The frustrated madam blew a stray lock of dye-pot red hair out of her eyes. “You girls don’t have to stand there like chickens ready to pounce on a snake. You’re making me nervous.”
“You said you knew your letters,” accused Chrissy.
“Leave me alone. I went all the way to third grade, and I writ the ad fer the newspaper, didn’t I?”
“Yeah, but the newspaper man probably fixed it up some.”
“Can I make the letters on the envelope?” whispered Holly, who’d nearly been strangled by a no-good drifter the week before. She still couldn’t talk right. The bouncer had run the worm out at gunpoint and told him never to come back. Fannie had taken a liking to Holly, a young girl who, even though she served drinks in a whorehouse, was ignorant about the ways of the world—a lot like Fannie had been when her old man threw her out of his house so many years ago.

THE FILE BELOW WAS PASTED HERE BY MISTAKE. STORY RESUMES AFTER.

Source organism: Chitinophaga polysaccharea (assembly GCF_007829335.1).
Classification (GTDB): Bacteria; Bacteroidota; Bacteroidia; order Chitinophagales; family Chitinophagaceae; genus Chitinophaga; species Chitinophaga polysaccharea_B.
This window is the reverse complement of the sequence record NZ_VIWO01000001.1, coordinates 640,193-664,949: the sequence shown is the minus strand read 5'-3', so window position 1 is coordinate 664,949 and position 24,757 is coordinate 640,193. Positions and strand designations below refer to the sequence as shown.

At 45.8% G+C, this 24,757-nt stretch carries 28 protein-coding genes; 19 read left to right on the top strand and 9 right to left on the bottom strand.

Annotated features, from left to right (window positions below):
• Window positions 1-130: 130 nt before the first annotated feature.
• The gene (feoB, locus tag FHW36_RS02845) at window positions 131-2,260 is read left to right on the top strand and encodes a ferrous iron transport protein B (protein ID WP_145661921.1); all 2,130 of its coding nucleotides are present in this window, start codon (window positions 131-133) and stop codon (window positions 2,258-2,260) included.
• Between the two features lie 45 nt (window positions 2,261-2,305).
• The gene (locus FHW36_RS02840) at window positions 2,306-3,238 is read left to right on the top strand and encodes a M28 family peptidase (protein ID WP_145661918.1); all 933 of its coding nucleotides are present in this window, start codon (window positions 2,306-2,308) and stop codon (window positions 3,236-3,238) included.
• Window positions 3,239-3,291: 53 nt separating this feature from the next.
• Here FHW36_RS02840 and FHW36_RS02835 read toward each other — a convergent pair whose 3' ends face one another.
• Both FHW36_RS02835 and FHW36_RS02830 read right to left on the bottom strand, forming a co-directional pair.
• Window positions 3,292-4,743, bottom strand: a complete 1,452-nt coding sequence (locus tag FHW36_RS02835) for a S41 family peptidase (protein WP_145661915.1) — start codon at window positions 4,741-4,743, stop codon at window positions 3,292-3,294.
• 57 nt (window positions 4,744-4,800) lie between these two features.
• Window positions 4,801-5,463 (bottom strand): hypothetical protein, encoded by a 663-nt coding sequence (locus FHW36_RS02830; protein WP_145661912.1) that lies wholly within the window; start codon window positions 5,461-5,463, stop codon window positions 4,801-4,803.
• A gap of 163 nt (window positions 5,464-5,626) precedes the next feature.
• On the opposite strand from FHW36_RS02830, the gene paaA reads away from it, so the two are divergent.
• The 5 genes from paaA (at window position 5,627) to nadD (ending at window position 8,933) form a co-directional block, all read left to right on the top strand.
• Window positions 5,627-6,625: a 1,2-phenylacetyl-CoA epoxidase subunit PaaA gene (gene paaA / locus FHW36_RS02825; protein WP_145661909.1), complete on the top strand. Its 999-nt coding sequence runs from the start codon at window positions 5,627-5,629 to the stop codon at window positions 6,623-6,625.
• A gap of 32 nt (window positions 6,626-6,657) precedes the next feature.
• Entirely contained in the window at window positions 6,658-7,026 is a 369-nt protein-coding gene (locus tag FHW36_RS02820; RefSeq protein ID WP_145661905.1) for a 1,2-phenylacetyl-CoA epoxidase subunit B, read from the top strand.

Fannie tapped the spare piece of precious paper lying on the desk. “You can practice on this once I’ve finished here.” That is, if she didn’t mess up this paper, she thought, and she probably would if she didn’t get some peace and quiet.
“This ain’t gonna work, anyway,” Trinket walked across the room, swaying her hips seductively out of years of habit. “What decent schoolmarm would teach a bunch of whores their letters? And how do you know she’ll marry Reese? Hell, he owns a whorehouse!”
Fannie couldn’t imagine a woman who wouldn’t want him. “Reese is a fine, upstanding man, and handsome as sin. She won’t be able to resist, and she’ll force him to close up shop so we can be on our way to new lives.”
“What if she’s some pinch-nosed Bible-thumper?” argued Trinket.